500 µl of a suspension of macrophages (3 × 105 BMDM or 1.2 × 106 PECs) in medium was plated per well into a 12-well, non-TC–treated tissue culture plate. For PECs, cells were allowed to adhere for 2 h and were washed as described in Cell culture. Cells were stimulated as described in the Results section. Medium was removed and cells were lifted by incubation in PBS + 1 mM EDTA. Cells were pelleted, resuspended in 50 µl of 10% formalin, incubated for 15 min at 4°C, pelleted, resuspended in FACS buffer (PBS with 2% FBS and 2 mM EDTA) containing 10 µM BODIPY, and incubated for 30 min in the dark. Cells were washed in FACS buffer, pelleted, and resuspended in FACS buffer (PBS with 2% FBS and 2 mM EDTA) with 2.5% formalin. Up to 50,000 events were detected using the FACSCalibur (BD) with excitation using the 488-nm laser and acquisition enabled for forward light scatter, side scatter, and fluorescence emission (530/30 nm filter). The CellQuest Pro software was used for data acquisition. Data analysis was performed using FlowJo software (version 8.8.7; Tree Star). Events were gated on forward and side scatter to select the main population of cells, and the counts distribution for the 530/30 fluorescence emission channel was generated for the gated events.
For analysis of 25-HC in aortas, whole aortas were dissected immediately postmortem and homogenized in 1 ml PBS in a TissueLyser II (QIAGEN) for 6 min at a frequency of 30 Hz. The homogenate was transferred to a new tube, the homogenization tube was washed with 600 µl PBS, and the combined volume was used as the starting point for lipid extraction. For cells and cell-conditioned media, on day 6, 22.5 ml of BMDM medium containing a suspension of 16 million BMDM was plated into a 15-cm Petri dish. For analysis of 25-HC in cells, on day 7, cells were lifted, pelleted, and resuspended in 1.6 ml PBS before addition of chloroform/methanol. For analysis of 25-HC in cell-conditioned media, nLDL was added on day 6, cells were incubated for 24 h, and 1.6 ml of medium was sampled for lipid extraction. For each sample type (aorta, cells, or medium), 1.6 ml of aqueous sample was added to 6 ml 1:2 (vol/vol) chloroform/methanol spiked with 500 pmol d3 25-HC (Avanti Polar Lipids, Inc.) and (in the case of aortas) 5 nmol of day 7 cholesterol (Avanti Polar Lipids, Inc.). Bulk lipid extraction and sterol isolation were performed according to a published protocol (McDonald et al., 2007). Sterol samples were evaporated under N2 gas using the N-EVAP apparatus (Organomation), dissolved in 50 µl of ethanol, and then fractionated using reverse-phase HPLC on an Agilent 1100 system according to a published protocol (Rodriguez, 2004), which was modified as follows: an XTerra RP-18 column (2.1 × 150 mm, 3.5 µm particle size; Waters) was used, with an injection volume of 50 µl and a flow rate of 0.25 ml/min. Acetonitrile (ACN) was used as the organic solvent and the aqueous buffer was H2O containing 1 mM H3PO4. The gradient schedule was as follows: 0–5 min, 65% ACN; 5–25 min, ramp from 65% to 100% ACN; 25–35 min, 100% ACN; 35–45 min, 65% ACN. The retention times of 25-HC and cholesterol were determined to be ∼11 and 25 min, respectively. For each analyte (25-HC and cholesterol), two fractions were collected in two 2-min bins (each) bracketing the analyte’s retention time. The SpeedVac-evaporated sterol fractions were redissolved in chloroform/methanol and infused at 2 µl/min into a QSTAR (Applied Biosystems) or a QTOF (Waters) configured for electrospray ionization mass spectrometry (ESI-MS) in positive ion mode. Unmodified 25-HC was detected with (parent, fragment) ion m/z values (420.4, 367.4); cholesterol was detected at m/z values (404.4, 369.4). For each analyte, a five-point calibration curve was obtained from a serial dilution of standard, with a linear fit to the calibration data on log-log scale. To correct for differences in extraction efficiency between analytes, the abundance level for each analyte was normalized to the abundance level for the isotope-labeled standard within each biological sample.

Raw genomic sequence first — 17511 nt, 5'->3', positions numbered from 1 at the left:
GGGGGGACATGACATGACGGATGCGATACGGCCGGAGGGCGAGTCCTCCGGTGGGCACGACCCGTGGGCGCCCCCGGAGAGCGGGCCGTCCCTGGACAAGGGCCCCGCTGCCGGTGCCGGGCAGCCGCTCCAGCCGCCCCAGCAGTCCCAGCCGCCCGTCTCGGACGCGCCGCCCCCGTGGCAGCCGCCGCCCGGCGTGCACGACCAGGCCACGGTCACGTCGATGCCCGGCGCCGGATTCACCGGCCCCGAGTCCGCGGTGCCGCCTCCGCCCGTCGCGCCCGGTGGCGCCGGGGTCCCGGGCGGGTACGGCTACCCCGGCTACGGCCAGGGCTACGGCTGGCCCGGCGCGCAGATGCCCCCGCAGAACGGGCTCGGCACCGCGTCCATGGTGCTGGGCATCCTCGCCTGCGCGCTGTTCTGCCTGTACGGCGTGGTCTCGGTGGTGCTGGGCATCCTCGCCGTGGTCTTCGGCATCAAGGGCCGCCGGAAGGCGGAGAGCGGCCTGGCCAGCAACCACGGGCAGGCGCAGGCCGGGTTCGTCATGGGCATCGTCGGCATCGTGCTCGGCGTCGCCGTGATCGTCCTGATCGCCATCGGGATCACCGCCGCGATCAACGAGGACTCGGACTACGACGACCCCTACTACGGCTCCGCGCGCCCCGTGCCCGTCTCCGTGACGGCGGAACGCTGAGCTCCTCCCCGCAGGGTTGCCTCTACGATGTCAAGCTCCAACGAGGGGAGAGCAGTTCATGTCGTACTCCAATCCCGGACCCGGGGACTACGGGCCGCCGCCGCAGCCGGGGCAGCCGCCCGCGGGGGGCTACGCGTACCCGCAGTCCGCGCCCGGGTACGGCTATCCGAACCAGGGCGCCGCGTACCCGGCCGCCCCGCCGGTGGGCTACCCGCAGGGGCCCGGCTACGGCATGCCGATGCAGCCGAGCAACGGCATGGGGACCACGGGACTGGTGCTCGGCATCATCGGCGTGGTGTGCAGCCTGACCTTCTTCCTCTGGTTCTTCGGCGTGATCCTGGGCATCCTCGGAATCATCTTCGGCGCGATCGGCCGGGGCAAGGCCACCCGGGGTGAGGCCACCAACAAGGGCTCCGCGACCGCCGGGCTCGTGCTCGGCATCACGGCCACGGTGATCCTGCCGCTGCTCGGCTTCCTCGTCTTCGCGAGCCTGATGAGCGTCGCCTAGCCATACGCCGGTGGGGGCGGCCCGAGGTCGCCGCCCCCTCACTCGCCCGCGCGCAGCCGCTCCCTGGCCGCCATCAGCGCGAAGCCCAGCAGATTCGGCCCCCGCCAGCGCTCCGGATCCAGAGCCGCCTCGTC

Lipidomic analysis of CE and TG
BMDM of the indicated genotypes were incubated for 7 d and lifted as described in Cell culture. Cells were pelleted and resuspended in PBS, and then lysed using ceramic bead disruption. Cell lysate was assayed for total protein content using the BCA method (Thermo Fisher Scientific). A volume containing 600 pmol of 19:0 cholesterol ester (Lipid MAPS ID LMST01020002; Avanti Polar Lipids, Inc.) and 30 pmol of each of eight day-5–labeled TAG internal standards (LM-6000; Avanti Polar Lipids, Inc.) was added to a volume of lysate corresponding to a fixed amount of total protein (123 µg). Total lipid was extracted using a modified Folch method (Folch et al., 1957). Neutral lipids were obtained from the total lipid extract by solid-phase extraction according to a previously published method (Krank et al., 2007). In brief, the total lipid extract was evaporated under N2 gas, redissolved in 1 ml isooctane/ethyl acetate (75:25 vol/vol), sonicated, and then loaded onto silica cartridges (Isolute silica cartridges, size XL; Biotage). Neutral lipids were eluted with isooctane/ethyl acetate (75:25 vol/vol), evaporated under N2 gas, and dissolved in 1 ml chloroform/methanol (1:2 vol/vol) containing 7.5 mM ammonium acetate. Neutral lipid samples were assayed for CE and TG species using ESI-MS in precursor-ion and neutral-loss scanning modes on a 4000 QTRAP (Applied Biosystems) hybrid quadropole/linear ion trap mass spectrometer (Applied Biosystems), at an infusion rate of 5 µl/min with a 40-min run time. Data were analyzed for total CE and TG signal using LipidView software version 1.1 (AB Sciex).